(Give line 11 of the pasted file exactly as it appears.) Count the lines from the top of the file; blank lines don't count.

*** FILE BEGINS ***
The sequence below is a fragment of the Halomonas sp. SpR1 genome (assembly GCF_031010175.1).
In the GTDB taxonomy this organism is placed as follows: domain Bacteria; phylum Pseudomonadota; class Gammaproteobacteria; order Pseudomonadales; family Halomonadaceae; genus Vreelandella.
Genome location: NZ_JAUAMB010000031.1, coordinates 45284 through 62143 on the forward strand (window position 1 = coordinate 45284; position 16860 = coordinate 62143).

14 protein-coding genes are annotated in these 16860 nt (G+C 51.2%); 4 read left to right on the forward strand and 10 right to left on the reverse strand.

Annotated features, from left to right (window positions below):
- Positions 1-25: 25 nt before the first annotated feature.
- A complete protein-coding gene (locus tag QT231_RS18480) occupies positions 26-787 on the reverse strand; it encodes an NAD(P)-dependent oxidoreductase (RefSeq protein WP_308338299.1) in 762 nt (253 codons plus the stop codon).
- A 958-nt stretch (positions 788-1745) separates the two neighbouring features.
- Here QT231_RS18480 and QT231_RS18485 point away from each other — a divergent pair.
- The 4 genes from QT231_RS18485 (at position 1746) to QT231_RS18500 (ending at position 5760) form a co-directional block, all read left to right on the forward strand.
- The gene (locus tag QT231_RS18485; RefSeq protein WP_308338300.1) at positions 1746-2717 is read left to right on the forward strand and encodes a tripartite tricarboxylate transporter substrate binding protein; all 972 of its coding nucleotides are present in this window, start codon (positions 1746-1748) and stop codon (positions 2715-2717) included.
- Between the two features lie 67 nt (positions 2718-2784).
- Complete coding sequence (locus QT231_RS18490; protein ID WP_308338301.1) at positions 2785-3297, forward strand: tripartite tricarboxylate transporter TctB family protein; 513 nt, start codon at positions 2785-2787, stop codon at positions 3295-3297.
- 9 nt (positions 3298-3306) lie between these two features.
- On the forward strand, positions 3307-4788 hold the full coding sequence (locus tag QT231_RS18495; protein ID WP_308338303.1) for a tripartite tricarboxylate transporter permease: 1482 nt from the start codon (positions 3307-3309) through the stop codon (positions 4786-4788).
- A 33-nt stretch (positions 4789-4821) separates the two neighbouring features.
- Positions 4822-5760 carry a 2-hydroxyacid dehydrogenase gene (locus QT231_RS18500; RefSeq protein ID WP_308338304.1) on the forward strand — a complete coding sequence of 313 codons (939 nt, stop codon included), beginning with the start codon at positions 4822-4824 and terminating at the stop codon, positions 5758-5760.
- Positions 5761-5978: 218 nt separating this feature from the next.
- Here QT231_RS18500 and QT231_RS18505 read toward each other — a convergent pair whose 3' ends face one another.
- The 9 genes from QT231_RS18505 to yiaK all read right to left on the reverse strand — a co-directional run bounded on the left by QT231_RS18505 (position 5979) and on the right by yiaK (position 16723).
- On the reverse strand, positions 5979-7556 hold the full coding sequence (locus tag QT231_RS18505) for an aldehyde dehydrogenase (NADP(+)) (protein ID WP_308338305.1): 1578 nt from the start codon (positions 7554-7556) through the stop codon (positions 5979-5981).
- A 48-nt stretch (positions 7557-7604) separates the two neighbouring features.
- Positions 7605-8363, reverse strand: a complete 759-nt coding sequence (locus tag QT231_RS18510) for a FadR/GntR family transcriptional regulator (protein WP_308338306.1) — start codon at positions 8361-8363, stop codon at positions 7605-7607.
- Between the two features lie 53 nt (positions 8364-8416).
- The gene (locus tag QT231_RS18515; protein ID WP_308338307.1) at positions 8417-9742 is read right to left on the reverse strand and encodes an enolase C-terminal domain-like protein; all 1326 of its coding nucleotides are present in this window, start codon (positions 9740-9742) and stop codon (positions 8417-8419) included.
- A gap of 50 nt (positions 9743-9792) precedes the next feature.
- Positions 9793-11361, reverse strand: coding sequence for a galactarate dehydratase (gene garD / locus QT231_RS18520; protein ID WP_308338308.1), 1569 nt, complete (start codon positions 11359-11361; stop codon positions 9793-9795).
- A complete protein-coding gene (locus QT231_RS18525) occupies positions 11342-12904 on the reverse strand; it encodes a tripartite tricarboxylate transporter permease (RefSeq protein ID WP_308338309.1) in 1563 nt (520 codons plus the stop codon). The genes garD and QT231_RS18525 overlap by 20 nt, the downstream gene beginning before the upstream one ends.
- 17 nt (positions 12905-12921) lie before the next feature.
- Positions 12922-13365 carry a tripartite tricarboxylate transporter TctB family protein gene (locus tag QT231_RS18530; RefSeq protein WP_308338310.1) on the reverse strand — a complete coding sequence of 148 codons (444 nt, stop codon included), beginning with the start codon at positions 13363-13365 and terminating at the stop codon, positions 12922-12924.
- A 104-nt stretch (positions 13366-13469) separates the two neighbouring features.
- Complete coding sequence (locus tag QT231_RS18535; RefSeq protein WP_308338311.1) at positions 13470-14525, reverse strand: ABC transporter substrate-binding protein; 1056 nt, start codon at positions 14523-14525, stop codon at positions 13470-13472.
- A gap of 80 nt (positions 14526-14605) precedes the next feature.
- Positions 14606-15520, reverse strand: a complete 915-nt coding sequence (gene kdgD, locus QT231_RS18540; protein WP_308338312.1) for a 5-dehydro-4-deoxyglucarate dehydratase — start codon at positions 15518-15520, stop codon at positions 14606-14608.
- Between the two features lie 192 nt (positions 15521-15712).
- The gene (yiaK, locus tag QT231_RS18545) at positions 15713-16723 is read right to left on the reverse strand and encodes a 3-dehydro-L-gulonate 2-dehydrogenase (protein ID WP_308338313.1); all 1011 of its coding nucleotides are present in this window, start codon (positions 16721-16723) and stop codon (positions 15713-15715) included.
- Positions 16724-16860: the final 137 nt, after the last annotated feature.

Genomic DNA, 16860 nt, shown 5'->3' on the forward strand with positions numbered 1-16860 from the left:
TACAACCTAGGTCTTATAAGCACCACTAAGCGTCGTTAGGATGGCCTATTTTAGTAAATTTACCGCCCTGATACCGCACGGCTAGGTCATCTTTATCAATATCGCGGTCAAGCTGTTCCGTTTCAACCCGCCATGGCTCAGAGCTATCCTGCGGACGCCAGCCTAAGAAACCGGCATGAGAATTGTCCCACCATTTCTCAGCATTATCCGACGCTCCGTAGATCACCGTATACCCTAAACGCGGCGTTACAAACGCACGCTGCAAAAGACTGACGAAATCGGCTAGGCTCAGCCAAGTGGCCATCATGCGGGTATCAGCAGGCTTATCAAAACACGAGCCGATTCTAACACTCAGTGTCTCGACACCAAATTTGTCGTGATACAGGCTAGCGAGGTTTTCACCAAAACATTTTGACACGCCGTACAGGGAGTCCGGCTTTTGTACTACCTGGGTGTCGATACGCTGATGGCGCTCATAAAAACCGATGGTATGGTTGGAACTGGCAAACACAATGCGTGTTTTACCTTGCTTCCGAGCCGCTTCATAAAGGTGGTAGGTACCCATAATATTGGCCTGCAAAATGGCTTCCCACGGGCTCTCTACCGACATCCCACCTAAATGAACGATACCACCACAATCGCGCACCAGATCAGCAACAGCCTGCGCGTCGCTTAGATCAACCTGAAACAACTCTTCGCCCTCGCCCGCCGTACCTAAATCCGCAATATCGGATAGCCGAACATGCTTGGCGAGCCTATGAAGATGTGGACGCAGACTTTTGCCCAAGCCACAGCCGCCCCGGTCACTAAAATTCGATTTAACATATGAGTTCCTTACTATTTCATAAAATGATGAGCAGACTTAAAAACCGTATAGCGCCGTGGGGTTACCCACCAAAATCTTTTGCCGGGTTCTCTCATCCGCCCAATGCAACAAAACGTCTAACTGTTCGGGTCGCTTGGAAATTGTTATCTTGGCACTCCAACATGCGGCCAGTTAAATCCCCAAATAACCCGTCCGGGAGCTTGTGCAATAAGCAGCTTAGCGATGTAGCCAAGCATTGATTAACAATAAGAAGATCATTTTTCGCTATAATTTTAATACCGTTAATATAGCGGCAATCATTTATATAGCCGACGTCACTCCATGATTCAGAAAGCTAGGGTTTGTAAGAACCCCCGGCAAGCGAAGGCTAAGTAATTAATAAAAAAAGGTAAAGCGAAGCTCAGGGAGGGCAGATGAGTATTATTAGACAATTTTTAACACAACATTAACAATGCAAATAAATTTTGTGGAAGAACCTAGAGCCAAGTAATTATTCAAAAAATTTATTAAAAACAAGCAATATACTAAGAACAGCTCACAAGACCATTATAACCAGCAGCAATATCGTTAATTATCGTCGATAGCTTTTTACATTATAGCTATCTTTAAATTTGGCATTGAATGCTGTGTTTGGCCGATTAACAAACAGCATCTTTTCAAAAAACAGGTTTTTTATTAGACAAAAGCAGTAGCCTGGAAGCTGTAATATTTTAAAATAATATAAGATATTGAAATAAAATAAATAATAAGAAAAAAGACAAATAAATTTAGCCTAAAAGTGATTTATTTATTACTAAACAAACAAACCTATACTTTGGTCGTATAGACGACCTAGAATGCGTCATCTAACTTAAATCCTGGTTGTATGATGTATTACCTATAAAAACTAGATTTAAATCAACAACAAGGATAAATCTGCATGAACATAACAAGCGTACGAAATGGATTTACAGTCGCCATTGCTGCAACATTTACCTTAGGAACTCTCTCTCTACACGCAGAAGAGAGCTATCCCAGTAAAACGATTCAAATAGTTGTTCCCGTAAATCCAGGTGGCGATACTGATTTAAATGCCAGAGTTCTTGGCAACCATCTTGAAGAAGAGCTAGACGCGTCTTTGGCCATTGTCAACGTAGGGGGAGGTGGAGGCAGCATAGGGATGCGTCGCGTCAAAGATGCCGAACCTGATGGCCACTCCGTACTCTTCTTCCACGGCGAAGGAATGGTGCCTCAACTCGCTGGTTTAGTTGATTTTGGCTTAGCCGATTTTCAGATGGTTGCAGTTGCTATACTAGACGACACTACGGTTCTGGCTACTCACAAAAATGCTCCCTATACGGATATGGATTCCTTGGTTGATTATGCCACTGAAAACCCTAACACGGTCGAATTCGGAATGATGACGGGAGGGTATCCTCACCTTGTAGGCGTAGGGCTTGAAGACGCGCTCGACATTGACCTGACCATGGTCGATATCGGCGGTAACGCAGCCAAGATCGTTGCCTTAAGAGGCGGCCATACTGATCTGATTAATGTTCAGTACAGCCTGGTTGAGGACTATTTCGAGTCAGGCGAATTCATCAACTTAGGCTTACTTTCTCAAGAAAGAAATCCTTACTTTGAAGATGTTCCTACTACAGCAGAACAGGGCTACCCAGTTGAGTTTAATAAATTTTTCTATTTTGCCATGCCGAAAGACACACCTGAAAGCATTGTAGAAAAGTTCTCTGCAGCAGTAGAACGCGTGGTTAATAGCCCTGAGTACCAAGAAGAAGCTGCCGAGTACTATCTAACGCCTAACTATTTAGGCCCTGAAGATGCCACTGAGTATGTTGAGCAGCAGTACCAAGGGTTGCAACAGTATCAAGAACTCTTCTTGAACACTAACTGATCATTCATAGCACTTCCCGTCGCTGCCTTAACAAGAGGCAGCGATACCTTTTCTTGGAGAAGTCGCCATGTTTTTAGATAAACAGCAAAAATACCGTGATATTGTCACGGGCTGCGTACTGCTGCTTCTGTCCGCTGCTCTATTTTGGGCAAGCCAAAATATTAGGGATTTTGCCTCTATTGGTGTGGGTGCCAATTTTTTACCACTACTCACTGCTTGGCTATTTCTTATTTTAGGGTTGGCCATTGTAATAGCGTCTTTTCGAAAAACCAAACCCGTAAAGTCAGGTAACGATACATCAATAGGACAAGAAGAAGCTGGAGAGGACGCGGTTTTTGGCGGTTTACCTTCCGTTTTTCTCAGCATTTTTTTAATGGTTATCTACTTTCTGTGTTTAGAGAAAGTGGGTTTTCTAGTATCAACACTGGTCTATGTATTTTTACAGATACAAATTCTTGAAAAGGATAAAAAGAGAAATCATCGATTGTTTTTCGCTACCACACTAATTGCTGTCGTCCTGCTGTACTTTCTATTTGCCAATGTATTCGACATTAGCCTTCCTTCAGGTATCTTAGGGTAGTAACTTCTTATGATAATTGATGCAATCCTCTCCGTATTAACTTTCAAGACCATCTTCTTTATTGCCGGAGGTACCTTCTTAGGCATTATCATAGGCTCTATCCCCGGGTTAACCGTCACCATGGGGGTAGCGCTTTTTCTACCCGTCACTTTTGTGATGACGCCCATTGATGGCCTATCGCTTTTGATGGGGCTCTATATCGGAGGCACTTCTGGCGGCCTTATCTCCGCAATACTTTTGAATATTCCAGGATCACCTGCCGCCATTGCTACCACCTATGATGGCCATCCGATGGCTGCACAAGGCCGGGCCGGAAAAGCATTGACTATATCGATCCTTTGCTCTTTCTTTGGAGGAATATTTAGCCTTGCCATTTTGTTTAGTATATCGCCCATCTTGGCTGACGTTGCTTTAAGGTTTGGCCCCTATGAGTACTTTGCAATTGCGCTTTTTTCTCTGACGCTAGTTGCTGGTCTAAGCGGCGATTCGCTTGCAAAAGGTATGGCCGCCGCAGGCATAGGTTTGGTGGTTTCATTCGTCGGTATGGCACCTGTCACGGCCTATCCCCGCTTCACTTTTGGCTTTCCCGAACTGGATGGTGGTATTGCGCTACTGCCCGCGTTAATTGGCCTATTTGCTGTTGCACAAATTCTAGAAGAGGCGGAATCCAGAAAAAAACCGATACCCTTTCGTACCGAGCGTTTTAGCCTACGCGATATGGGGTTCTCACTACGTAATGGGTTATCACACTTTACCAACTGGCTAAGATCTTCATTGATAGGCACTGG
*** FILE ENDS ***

- The gene (locus tag QT231_RS18485; RefSeq protein WP_308338300.1) at positions 1746-2717 is read left to right on the forward strand and encodes a tripartite tricarboxylate transporter substrate binding protein; all 972 of its coding nucleotides are present in this window, start codon (positions 1746-1748) and stop codon (positions 2715-2717) included.